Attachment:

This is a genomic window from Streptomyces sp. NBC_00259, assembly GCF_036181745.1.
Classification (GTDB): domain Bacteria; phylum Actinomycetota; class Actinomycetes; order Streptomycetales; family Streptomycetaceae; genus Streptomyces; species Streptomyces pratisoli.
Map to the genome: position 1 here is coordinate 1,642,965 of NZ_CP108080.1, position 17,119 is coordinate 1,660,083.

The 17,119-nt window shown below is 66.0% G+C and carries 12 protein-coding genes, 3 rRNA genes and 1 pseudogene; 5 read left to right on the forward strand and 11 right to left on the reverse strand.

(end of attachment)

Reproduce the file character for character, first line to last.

This is a genomic window from Streptomyces sp. NBC_00259, assembly GCF_036181745.1.
Classification (GTDB): domain Bacteria; phylum Actinomycetota; class Actinomycetes; order Streptomycetales; family Streptomycetaceae; genus Streptomyces; species Streptomyces pratisoli.
Map to the genome: position 1 here is coordinate 1,642,965 of NZ_CP108080.1, position 17,119 is coordinate 1,660,083.

The 17,119-nt window shown below is 66.0% G+C and carries 12 protein-coding genes, 3 rRNA genes and 1 pseudogene; 5 read left to right on the forward strand and 11 right to left on the reverse strand.